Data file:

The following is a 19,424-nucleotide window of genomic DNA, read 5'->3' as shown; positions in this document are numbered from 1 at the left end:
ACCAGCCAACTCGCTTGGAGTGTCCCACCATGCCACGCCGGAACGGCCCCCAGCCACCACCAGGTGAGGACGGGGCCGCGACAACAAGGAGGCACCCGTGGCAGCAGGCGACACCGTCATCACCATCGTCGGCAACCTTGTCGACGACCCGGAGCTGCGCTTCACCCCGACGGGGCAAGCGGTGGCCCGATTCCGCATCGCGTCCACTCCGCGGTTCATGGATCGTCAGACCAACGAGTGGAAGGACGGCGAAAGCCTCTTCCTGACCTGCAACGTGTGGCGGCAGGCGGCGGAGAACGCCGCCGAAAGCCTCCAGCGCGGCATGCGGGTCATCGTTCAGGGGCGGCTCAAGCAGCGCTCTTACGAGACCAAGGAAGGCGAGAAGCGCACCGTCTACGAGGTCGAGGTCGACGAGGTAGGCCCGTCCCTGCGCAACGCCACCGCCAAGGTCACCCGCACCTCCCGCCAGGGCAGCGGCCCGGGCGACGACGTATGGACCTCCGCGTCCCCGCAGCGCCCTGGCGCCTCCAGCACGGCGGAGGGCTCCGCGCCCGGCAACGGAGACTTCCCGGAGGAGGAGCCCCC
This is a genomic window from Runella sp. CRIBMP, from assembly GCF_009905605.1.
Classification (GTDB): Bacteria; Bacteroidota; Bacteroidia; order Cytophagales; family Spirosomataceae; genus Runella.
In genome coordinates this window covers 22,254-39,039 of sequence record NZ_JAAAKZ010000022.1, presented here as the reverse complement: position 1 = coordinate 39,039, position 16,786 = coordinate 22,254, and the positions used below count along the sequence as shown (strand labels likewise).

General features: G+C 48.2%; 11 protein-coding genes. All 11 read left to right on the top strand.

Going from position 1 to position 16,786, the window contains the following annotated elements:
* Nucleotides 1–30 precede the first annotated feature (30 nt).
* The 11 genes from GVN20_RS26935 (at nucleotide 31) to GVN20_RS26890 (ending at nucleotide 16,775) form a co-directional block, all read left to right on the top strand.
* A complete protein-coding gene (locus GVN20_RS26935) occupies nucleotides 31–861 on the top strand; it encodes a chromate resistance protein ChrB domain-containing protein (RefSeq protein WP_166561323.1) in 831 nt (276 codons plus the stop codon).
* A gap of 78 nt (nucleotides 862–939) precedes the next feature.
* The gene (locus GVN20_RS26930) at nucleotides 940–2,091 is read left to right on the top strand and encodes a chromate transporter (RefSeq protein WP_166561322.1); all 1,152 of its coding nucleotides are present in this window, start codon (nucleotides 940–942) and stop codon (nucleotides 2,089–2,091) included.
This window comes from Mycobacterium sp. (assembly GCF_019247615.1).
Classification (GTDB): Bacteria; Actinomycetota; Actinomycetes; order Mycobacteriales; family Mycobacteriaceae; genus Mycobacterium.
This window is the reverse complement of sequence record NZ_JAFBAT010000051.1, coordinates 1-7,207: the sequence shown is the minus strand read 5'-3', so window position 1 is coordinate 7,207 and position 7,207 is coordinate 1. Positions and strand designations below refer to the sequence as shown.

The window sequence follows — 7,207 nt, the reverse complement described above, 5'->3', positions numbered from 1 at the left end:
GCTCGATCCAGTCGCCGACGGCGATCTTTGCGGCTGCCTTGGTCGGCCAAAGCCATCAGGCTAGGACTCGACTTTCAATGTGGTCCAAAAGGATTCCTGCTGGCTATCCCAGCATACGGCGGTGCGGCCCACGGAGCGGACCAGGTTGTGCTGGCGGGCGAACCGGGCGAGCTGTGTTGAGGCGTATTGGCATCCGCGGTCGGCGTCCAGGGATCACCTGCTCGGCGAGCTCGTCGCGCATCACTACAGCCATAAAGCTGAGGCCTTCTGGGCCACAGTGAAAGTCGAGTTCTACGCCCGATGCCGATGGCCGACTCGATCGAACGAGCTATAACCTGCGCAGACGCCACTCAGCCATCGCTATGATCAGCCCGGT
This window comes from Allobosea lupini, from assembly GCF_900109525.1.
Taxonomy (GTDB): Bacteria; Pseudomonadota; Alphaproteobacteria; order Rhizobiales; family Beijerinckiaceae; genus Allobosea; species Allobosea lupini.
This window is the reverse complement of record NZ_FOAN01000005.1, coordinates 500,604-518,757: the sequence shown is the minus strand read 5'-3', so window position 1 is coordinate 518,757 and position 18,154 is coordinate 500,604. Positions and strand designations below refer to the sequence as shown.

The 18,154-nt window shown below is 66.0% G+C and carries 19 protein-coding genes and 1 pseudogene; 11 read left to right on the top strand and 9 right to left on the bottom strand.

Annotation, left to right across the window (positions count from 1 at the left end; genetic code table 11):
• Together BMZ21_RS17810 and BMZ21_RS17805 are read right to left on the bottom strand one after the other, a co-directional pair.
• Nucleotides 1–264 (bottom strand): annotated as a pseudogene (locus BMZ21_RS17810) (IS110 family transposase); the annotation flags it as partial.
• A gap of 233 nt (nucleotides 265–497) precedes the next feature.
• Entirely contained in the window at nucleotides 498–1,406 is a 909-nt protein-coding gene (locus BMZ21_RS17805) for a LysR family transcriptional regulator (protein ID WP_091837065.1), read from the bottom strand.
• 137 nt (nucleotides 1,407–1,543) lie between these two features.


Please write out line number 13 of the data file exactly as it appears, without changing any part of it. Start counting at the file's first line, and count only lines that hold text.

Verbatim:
This window comes from Mycobacterium sp. (assembly GCF_019247615.1).